As the author makes clear in the Preface, his aim in writing the book was that of summarizing

the last two decades of research on the integrability of dynamical systems and related topics obtained by [himself] and his co-authors, together with relevant results of other specialists.

This is a fair description of the book, and it is not true that it “can be used as a textbook for graduate students in dynamical systems” as claimed in the text on the back cover. The presentation of the material is somewhat uneven. Although many sections contain complete proofs, there are important results whose proofs are only sketched, while whole sections (like 6.4) are basically surveys of what is known on a given subject.

The author’s choice of focusing on algebraic and analytic methods, and more or less avoiding results from algebraic geometry, sometimes gives the reader a very distorted view of a given result or group of results. Take Carnicer’s solution of the Poincaré Problem, for example. While it is claimed on p. 157 that the main technique in its proof is the notion of blow-up from algebraic geometry, this is defined nowhere, nor does it play any role in the “main ideas and steps” of this proof that are given in pp. 158163. This gives the impression that the dicritical condition a foliation has to satisfy for Carnicer’s bound to hold is non-effective, which is by no means the case. Possibly for the same reason, a number of recent algorithms concerned with rational first integral have been omitted; see [4] and [5], for example.

There are also a number of places where the author did not get things quite right. For example, the homogenization procedure on p. 154 does not take into account the case when the line at infinity is not invariant under the foliation; see [3], for example. He has also misconstrued the statement of a theorem of A. Lins Neto and M. Soares in [6], which is concerned with algebraic invariant curves, not hypersurfaces, as stated in p. 164 (Theorem 4.3). There are also some baffling statements, as when the author says (p. 169) that the proof of a result for which a counter-example has been found is “too technical to be checked”.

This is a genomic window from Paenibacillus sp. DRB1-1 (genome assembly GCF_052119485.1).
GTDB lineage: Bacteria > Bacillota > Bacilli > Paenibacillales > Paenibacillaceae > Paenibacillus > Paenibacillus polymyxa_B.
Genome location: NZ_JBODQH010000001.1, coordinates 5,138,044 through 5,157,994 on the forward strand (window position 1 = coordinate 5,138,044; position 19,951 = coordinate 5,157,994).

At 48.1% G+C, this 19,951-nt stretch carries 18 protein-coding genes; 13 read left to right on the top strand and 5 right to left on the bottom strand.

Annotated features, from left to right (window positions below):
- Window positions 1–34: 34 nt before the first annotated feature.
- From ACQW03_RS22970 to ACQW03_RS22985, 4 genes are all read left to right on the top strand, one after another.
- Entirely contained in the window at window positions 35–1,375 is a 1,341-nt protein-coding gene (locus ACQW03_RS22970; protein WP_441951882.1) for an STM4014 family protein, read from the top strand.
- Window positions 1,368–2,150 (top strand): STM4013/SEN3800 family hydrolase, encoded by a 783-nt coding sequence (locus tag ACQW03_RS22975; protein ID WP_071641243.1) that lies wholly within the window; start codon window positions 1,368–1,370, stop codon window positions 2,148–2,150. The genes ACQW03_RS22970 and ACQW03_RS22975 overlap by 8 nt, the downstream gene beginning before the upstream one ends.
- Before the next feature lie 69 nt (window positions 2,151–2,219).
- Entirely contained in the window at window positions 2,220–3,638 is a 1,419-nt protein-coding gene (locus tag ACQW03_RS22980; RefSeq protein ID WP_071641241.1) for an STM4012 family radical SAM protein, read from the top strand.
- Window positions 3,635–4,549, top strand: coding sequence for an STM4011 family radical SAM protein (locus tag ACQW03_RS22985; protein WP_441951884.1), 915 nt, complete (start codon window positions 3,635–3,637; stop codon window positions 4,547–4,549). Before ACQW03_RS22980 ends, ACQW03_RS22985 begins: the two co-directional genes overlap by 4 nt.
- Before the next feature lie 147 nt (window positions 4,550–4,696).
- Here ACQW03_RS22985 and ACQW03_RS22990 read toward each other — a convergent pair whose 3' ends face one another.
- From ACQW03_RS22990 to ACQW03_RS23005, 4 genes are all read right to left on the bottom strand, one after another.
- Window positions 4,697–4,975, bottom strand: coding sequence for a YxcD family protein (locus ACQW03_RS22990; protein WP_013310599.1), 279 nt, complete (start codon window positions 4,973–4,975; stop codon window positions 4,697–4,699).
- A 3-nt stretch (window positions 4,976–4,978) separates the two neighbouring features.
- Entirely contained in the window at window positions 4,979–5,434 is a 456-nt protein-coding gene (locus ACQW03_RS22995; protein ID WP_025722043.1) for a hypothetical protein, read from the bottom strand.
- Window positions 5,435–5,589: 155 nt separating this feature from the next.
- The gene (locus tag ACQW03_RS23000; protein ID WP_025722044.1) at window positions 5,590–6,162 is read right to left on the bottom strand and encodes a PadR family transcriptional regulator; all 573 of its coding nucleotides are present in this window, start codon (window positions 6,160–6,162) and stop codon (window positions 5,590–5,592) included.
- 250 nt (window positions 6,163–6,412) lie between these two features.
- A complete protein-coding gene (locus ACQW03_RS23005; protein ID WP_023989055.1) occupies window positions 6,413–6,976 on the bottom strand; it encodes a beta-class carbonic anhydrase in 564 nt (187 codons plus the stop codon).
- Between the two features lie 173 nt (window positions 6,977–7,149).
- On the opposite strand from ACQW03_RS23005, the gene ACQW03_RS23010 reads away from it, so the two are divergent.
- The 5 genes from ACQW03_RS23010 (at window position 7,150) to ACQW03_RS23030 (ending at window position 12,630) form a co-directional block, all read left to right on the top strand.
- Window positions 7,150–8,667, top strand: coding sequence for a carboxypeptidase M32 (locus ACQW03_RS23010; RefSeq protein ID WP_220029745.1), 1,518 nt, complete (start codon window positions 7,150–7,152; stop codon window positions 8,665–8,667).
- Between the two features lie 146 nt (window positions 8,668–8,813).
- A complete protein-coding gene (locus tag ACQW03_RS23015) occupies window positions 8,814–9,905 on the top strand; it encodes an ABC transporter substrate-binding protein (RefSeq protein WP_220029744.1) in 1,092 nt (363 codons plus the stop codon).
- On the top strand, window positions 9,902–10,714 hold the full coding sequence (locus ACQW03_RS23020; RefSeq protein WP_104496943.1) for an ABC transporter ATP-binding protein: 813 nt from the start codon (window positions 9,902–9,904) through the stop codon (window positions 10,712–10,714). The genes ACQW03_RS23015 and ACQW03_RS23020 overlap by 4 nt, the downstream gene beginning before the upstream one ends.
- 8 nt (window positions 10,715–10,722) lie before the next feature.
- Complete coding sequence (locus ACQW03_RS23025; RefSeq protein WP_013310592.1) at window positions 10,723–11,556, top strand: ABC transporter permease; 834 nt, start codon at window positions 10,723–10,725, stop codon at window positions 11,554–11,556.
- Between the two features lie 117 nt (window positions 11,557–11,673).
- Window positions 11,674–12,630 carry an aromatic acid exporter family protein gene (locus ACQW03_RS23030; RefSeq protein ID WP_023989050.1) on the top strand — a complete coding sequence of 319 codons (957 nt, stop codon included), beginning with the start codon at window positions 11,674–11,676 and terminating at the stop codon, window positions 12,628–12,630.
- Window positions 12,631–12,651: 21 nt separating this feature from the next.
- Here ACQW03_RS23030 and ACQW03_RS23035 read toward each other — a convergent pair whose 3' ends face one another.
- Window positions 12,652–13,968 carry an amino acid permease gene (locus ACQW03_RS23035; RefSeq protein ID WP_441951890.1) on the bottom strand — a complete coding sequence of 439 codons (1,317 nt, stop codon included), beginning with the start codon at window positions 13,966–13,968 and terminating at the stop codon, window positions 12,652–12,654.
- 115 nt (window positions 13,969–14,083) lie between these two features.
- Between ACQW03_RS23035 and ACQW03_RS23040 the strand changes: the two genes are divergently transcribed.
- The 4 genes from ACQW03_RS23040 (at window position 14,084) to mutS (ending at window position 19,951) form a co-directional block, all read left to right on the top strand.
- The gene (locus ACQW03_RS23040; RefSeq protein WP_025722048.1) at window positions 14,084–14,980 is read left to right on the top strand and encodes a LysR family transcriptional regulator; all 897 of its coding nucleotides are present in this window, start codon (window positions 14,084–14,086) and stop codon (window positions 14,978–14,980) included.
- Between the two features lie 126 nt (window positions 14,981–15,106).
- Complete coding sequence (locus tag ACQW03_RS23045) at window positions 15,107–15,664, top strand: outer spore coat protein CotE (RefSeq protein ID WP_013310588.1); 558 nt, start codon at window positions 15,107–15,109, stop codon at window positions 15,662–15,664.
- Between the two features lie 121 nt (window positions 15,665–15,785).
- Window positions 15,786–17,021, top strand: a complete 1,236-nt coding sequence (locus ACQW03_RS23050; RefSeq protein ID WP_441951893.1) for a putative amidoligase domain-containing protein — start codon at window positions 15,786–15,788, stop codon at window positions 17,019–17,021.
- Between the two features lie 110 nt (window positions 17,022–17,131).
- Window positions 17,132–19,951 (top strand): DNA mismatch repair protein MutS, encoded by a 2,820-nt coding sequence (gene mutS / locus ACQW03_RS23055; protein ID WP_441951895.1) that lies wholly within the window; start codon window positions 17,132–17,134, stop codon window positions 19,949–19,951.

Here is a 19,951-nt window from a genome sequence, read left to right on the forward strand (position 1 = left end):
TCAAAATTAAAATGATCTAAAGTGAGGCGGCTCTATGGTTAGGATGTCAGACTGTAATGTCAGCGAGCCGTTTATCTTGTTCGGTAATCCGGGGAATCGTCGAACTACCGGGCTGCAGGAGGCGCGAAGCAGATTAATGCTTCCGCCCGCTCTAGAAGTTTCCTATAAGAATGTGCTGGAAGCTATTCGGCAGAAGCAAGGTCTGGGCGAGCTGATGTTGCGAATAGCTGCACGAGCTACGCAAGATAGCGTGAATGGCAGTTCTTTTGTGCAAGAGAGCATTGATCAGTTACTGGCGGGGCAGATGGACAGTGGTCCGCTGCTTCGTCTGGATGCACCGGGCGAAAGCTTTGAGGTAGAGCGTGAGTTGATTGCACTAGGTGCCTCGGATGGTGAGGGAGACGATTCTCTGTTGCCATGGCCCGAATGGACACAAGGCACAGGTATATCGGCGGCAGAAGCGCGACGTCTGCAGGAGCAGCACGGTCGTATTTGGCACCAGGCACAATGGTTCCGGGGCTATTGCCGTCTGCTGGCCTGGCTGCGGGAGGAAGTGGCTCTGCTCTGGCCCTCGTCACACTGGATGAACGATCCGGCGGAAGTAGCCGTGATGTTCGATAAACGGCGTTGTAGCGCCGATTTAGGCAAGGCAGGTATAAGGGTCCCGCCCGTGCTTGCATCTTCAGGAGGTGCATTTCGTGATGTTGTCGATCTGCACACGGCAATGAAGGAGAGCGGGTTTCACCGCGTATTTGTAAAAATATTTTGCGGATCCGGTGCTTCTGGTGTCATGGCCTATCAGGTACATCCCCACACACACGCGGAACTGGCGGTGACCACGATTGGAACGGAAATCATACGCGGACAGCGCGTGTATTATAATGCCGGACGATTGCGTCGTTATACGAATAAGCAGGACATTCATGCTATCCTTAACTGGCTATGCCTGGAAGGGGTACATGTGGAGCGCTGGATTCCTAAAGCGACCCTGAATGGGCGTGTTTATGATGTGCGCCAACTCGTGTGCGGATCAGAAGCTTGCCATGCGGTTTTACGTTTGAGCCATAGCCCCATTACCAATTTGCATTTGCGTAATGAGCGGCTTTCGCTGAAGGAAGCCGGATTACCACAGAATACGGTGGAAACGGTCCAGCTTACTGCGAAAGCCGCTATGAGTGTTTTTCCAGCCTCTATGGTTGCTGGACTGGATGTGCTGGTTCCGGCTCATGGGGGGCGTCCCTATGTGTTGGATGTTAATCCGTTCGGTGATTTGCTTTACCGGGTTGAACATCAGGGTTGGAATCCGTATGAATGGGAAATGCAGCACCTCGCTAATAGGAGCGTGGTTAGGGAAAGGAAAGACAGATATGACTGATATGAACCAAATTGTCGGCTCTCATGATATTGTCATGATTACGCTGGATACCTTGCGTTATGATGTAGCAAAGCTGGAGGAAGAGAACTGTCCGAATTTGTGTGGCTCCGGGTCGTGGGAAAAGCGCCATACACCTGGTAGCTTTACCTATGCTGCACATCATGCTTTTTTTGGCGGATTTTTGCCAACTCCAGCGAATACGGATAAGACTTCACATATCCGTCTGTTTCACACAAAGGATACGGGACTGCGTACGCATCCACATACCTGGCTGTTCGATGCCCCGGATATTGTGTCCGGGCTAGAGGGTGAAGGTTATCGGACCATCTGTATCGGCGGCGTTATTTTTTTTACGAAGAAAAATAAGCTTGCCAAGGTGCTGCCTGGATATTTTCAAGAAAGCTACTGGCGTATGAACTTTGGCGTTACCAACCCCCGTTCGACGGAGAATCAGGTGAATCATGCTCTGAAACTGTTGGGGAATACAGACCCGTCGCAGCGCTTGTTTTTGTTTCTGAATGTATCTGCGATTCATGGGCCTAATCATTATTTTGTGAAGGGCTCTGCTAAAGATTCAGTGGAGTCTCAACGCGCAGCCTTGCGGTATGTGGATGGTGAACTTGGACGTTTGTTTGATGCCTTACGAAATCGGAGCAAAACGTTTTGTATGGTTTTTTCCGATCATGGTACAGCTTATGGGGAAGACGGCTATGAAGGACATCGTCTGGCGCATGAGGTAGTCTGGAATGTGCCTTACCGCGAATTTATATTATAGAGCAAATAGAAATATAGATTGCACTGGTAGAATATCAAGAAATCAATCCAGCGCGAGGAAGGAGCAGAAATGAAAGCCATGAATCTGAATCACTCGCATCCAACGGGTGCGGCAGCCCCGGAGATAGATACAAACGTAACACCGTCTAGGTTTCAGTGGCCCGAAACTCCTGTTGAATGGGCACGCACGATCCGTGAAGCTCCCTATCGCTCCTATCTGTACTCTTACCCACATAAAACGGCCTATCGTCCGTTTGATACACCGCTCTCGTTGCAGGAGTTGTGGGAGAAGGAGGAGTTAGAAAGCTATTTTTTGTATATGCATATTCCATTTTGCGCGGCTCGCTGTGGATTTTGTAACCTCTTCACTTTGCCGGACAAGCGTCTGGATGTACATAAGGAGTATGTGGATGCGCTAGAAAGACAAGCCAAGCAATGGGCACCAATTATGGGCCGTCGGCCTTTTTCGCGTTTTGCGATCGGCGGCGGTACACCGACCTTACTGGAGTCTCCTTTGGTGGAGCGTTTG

On the plus side, the book presents a unique collection of a large number of results concerning Darboux polynomials and their many applications, some of which are quite recent. This is complemented by a bibliography that lists 488 publications. Moreover, even when the proof of a given result is only sketched, enough detail is usually given to enable one to get a good idea of the kind of technique that is required. The book also contains many unsolved problems and a very useful index.


    1. J.P. Jouanolou, Equations de Pfaff algébriques, Lect. Notes in Math. 708, Springer-Verlag, Heidelberg (1979).
  1. D. Cerveau and A. Lins Neto, Holomorphic foliations in \(\mathbf{CP}(2)\) having an invariant algebraic curve, Ann. Sc. de l’Institute Fourier, 41 (1991), 883903.
  2. M.M. Carnicer, The Poincaré problem in the nondicritical case, Ann. Math., 140 (1994), 289—294.
  3. C. Galindo and F. Monserrat, Algebraic integrability of foliations of the plane, J. Differential Equations 231 (2006), no. 2, 611632.
  4. C. Galindo and F. Monserrat, The Poincaré problem, algebraic integrability and dicritical divisors, J. Differential Equations 256 (2014), no. 11, 3614—3633.
  5. A. Lins Neto, A. and M. G. Soares, Algebraic solutions of one-dimensional foliations, J. Differential Geom 43 (1993), 652673.